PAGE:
And then three days after we buried mom: I got this text from my brother.
Tuesday, 8 AM
I had a VERY strange dream last night. I was giving that eulogy again Friday night, and in the dream it went on. I had an “A Priori” moment when information enters through the mind like a realization. Well in this dream, I realized that Thanksgiving dinner was very important, because it was when mom became Doris again by inviting everyone that needed it to come to the dinner table like old times. A major theme on Friday and Saturday. I think God needed to see that her soul had been restored and that now (and only now) was she ready to join daddy. Oh, and make no mistake about it, he carried her over the threshold of Heaven. I woke up weeping.
I am weeping as I type this, and I am at peace with her dying and our relationship.
Disclaimer: The material in this blog is for educational purposes only. It is not intended to replace, nor does it replace, consulting with a physician, lawyer, accountant, financial planner or other qualified professional.
Deb is the author of “Your Caregiver Relationship Contract and “A Relationship Contract for Dementia Caregivers.” Your Caregiver Relationship Contract is available in both English and Spanish. It explains how to have an intentional conversation and the how unspoken expectations can cause problems during caregiving. A Relationship Contract for Dementia Caregivers explains how important it is to learn how your person wants to live their live out and how you, the caregiver is the most important person in this relationship, giving you tips and tricks for this journey.
Click here to learn more about Your Caregiver Relationship Contract or here for the Spanish version: Su Contrato de relación como cuidador de un ser querido. Click here to learn more about A Relationship Contract for Dementia Caregivers.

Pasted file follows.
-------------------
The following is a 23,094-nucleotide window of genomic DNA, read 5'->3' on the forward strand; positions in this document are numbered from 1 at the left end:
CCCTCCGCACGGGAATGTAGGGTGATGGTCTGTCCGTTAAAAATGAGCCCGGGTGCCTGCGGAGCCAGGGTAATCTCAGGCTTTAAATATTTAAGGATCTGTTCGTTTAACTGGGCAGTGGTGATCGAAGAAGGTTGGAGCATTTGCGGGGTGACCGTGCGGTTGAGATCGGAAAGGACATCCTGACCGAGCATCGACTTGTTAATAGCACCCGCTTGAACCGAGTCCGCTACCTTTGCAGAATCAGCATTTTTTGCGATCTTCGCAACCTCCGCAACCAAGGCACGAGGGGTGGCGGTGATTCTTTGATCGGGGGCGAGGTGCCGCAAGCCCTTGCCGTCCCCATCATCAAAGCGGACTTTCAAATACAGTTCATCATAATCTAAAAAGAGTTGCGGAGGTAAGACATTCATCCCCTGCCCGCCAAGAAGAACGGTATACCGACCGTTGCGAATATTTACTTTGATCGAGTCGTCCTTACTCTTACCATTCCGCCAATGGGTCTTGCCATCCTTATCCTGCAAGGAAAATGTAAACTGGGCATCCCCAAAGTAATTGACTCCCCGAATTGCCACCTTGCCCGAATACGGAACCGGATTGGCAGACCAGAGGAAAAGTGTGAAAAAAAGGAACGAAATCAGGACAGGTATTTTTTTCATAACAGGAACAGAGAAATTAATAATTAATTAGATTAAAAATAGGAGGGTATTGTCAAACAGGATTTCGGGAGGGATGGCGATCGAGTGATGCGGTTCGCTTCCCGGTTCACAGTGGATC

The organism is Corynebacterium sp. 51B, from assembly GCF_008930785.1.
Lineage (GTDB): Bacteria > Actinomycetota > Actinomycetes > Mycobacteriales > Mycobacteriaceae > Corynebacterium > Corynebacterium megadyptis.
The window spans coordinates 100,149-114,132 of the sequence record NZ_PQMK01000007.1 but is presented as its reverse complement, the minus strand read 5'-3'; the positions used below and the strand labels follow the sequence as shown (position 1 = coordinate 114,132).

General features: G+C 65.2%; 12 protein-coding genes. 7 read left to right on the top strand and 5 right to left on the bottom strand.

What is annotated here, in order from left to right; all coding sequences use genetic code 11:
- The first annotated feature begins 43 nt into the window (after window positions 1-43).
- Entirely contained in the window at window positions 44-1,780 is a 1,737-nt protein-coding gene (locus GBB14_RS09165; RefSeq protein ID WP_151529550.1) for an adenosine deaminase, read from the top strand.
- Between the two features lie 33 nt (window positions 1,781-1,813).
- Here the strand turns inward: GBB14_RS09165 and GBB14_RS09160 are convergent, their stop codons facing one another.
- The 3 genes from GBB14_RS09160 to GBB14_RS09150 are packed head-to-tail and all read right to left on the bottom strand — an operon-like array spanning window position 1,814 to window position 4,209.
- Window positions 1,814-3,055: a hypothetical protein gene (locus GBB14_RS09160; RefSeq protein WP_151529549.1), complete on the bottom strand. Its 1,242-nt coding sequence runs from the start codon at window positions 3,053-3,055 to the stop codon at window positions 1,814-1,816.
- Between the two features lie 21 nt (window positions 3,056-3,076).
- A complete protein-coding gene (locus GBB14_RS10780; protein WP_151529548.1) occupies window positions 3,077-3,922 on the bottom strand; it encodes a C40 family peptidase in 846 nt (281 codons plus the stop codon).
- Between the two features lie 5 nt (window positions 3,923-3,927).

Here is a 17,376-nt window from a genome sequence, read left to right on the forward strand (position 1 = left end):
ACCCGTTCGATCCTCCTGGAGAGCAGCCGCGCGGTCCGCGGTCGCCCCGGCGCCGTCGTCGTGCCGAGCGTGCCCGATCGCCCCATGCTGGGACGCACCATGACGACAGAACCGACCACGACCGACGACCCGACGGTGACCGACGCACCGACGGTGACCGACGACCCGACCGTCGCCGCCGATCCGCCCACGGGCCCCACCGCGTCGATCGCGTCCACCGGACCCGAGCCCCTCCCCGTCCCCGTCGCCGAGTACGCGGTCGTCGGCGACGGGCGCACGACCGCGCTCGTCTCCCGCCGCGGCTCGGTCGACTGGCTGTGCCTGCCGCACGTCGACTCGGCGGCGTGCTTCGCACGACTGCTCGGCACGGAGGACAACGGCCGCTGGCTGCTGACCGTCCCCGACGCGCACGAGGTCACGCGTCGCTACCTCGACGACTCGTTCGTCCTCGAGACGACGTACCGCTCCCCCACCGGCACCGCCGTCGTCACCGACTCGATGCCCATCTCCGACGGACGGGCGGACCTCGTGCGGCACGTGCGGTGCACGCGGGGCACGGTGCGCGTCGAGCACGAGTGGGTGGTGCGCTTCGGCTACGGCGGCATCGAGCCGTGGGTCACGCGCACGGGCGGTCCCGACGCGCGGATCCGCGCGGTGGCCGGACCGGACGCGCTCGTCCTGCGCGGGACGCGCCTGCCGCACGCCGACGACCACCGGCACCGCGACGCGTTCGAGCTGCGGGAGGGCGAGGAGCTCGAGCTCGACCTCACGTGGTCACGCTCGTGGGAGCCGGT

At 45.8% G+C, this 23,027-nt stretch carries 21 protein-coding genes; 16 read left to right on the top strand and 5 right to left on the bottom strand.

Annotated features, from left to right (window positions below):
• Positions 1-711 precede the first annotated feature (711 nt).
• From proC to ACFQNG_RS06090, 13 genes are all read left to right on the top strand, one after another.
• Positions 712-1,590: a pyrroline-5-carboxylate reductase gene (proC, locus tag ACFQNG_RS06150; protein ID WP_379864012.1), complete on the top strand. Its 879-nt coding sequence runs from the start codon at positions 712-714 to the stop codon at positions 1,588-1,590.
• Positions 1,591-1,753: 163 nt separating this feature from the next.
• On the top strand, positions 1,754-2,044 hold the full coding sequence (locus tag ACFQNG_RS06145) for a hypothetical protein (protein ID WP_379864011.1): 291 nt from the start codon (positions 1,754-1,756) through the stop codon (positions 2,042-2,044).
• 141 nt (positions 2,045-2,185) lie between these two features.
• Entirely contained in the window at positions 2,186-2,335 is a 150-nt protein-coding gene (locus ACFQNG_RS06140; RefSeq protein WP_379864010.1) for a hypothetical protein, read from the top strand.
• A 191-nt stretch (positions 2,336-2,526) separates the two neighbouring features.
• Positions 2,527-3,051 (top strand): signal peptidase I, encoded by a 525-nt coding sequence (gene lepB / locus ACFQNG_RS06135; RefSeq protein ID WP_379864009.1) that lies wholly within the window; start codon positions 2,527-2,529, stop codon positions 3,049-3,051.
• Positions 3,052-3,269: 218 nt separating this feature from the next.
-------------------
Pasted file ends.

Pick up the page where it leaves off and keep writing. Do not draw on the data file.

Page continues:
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What a beautiful reminder. This brought tears to my eyes remembering my grandmother who, as a widow, made all of our tiny milestones matter as we were growing up. Our happiness became her purpose. We all seek —and deserve— a purpose-driven life. Thank you, Deb
Debra Hallisey says
What a beautiful memory of your grandmother. She sounds like an extraordinary woman living an ordinary life and there is nothing better!
Deb Compton says
Excellent article full of truth that we all need to be needed.Thanks for suggesting this to communities. Love it!
Debra Hallisey says
Thank you Deb for your kind words. I will continue to advocate for our elders in these settings, reminding communities of the need we all hav an any age for a purpose driven life.
Rayna Neises says
Deb, I couldn’t agree more. Purpose is a core need without a doubt. I think it is a need overlooked no matter where a loved one lives.
My Aunt is in an assisted living facility and she has always been a person who serves others. She uses her BINGO tickets from winning to purchase items she can donate (gloves, hats, socks). I love that she is making a way to give even when the environment is not providing one.
Thank you for bringing this need out for more conversation!
Debra Hallisey says
Living a life with purpose is important at every age. I love that you Aunt has found a way to continue to live out a life of service by using her Bingo winnings to help others! And that she is doing this in spit of the community not providing the way is a testament to her purpose drive life.